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The experiences of support persons of people newly diagnosed with MS: an interpretative phenomenological study: STUDY

































Image Source: CLIPARTBEST



Abstract

Aim:
This study explores the experience of the diagnosis of Multiple Sclerosis for the support person and identifies the impact on their lives.

Background:
At the time of diagnosis, the support person may not be readily identified in a traditional caring role; however, the diagnosis itself brings with it the possibility of changes to the roles in the relationship and possible consequences for biographical construction.

Design:
A hermeneutic phenomenological study.

Methods:
A convenience sample of nine support persons was interviewed between December 2008 - March 2010. The data were analysed using interpretative phenomenological analysis.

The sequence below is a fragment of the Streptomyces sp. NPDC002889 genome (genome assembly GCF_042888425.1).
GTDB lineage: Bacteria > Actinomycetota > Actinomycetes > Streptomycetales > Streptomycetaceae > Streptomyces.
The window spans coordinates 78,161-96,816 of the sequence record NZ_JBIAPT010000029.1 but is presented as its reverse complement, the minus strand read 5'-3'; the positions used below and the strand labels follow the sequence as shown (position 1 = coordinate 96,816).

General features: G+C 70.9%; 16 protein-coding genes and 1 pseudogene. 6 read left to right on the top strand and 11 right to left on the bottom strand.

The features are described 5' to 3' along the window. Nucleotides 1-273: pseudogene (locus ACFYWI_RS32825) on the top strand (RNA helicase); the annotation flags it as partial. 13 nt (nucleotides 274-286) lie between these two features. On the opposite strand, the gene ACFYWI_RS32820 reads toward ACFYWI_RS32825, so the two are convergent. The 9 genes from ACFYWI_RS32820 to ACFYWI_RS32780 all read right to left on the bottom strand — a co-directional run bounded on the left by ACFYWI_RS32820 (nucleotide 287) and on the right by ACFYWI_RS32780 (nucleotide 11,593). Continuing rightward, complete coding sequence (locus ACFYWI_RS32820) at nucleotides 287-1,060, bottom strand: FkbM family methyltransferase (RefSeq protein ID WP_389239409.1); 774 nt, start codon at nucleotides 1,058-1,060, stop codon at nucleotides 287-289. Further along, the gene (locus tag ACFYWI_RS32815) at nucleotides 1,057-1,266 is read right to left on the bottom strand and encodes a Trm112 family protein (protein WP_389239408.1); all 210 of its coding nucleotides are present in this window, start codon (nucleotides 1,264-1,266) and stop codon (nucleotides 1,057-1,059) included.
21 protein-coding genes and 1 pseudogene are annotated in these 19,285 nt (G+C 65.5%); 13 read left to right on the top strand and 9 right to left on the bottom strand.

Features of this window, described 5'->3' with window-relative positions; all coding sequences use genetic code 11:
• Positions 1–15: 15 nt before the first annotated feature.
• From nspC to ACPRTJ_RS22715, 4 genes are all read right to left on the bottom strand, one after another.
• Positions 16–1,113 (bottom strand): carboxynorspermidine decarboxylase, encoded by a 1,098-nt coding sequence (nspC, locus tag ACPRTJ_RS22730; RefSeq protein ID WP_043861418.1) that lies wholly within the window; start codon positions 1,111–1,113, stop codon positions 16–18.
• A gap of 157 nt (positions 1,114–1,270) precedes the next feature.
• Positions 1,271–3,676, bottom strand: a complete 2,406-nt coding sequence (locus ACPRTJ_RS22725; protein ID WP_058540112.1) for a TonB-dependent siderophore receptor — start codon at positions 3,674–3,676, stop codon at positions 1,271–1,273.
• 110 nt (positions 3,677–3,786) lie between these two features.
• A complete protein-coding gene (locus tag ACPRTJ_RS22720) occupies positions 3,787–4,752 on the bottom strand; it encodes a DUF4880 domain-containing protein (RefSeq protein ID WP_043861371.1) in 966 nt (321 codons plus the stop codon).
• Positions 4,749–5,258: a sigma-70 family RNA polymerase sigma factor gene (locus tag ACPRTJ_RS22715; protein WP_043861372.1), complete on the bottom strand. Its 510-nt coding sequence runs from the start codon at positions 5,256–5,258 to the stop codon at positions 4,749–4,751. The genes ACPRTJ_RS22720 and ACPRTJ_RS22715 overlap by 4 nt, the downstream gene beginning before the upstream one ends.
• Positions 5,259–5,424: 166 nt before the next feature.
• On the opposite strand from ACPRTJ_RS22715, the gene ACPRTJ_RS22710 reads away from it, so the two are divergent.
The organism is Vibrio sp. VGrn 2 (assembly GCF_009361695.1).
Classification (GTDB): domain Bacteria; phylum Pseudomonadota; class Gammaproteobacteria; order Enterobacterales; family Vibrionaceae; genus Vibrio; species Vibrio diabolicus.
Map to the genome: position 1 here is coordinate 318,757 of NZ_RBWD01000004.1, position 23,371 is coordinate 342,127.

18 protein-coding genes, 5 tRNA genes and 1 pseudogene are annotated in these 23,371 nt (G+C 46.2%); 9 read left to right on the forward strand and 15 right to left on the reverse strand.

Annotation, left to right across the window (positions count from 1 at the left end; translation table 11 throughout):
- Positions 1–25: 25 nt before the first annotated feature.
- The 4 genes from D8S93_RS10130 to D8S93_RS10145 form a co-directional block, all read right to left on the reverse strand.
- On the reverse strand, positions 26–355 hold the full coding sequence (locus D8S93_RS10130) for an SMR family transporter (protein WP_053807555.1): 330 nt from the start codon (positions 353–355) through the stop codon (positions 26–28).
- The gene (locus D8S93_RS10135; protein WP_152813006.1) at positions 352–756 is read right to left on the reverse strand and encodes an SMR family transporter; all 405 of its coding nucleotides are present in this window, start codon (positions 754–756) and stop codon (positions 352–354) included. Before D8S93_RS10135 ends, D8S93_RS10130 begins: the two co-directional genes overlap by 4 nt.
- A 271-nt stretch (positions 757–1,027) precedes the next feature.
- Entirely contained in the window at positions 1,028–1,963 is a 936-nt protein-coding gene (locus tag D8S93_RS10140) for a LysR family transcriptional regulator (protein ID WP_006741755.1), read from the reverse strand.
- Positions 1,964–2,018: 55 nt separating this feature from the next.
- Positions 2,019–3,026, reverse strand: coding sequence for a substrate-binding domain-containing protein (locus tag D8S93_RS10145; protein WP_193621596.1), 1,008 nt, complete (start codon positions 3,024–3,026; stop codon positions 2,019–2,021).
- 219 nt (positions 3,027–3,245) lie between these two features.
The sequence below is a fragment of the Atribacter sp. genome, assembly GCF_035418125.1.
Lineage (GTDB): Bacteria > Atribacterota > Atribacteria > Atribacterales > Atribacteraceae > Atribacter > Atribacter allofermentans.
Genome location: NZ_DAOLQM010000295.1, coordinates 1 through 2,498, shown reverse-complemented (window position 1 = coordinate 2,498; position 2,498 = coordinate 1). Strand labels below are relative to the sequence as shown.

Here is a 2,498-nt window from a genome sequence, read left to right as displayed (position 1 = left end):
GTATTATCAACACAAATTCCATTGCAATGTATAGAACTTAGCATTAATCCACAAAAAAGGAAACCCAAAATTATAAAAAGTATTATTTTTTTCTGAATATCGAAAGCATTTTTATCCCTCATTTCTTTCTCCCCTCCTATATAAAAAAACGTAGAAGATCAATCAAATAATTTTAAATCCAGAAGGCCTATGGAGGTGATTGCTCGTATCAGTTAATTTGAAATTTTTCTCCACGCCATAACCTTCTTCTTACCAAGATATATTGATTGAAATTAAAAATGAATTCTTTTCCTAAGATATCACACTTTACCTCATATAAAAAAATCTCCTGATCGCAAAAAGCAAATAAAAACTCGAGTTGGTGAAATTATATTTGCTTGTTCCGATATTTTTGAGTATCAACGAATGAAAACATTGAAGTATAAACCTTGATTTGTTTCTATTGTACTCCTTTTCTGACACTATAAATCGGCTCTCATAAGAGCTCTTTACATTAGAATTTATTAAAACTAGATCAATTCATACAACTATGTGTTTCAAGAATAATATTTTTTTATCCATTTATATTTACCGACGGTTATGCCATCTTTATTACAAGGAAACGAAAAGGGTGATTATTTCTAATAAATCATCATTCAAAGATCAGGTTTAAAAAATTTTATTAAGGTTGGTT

Findings:
The participants in this study were often not readily identifiable as ‘carers’; however, the diagnosis of Multiple Sclerosis implied a shift towards a caring role at some point in the future. The uncertainty surrounding the nature and progression of the condition left this identity hanging, incomplete and as such contributed to a liminal way of being.

Conclusions:
This paper reveals that biographical disruption is not limited to the person diagnosed with Multiple Sclerosis but that the support person also undergoes a transition to their sense of self to that of ‘anticipatory carer’. The findings provide insight into the biographical and emotional impact of Multiple Sclerosis on the support persons early in the development of the condition.

Story Source: The above story is based on materials provided by WILEYONLINELIBRARY
Note: Materials may be edited for content and length

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